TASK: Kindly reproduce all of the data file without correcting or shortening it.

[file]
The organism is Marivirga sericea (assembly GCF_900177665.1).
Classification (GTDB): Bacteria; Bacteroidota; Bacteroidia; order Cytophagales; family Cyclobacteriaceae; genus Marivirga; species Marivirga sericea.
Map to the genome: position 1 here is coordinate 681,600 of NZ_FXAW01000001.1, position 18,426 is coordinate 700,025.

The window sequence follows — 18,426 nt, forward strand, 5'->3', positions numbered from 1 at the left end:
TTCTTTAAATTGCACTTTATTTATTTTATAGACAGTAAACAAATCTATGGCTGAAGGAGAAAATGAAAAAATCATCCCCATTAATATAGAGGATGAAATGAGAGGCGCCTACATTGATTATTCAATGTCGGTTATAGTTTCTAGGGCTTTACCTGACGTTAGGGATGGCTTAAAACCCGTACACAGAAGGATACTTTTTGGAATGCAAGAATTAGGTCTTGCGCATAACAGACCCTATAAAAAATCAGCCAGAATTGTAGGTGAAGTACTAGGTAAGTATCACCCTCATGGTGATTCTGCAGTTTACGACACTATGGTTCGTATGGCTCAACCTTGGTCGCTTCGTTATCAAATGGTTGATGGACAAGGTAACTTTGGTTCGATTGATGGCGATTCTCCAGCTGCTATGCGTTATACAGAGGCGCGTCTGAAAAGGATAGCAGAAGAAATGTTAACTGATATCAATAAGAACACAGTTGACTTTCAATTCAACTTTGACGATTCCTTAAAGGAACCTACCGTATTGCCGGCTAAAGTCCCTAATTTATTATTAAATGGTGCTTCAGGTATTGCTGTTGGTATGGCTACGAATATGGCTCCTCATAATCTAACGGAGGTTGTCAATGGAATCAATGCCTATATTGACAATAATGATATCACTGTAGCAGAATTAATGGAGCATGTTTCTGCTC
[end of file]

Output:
The organism is Marivirga sericea (assembly GCF_900177665.1).
Classification (GTDB): Bacteria; Bacteroidota; Bacteroidia; order Cytophagales; family Cyclobacteriaceae; genus Marivirga; species Marivirga sericea.
Map to the genome: position 1 here is coordinate 681,600 of NZ_FXAW01000001.1, position 18,426 is coordinate 700,025.

The window sequence follows — 18,426 nt, forward strand, 5'->3', positions numbered from 1 at the left end:
TTCTTTAAATTGCACTTTATTTATTTTATAGACAGTAAACAAATCTATGGCTGAAGGAGAAAATGAAAAAATCATCCCCATTAATATAGAGGATGAAATGAGAGGCGCCTACATTGATTATTCAATGTCGGTTATAGTTTCTAGGGCTTTACCTGACGTTAGGGATGGCTTAAAACCCGTACACAGAAGGATACTTTTTGGAATGCAAGAATTAGGTCTTGCGCATAACAGACCCTATAAAAAATCAGCCAGAATTGTAGGTGAAGTACTAGGTAAGTATCACCCTCATGGTGATTCTGCAGTTTACGACACTATGGTTCGTATGGCTCAACCTTGGTCGCTTCGTTATCAAATGGTTGATGGACAAGGTAACTTTGGTTCGATTGATGGCGATTCTCCAGCTGCTATGCGTTATACAGAGGCGCGTCTGAAAAGGATAGCAGAAGAAATGTTAACTGATATCAATAAGAACACAGTTGACTTTCAATTCAACTTTGACGATTCCTTAAAGGAACCTACCGTATTGCCGGCTAAAGTCCCTAATTTATTATTAAATGGTGCTTCAGGTATTGCTGTTGGTATGGCTACGAATATGGCTCCTCATAATCTAACGGAGGTTGTCAATGGAATCAATGCCTATATTGACAATAATGATATCACTGTAGCAGAATTAATGGAGCATGTTTCTGCTC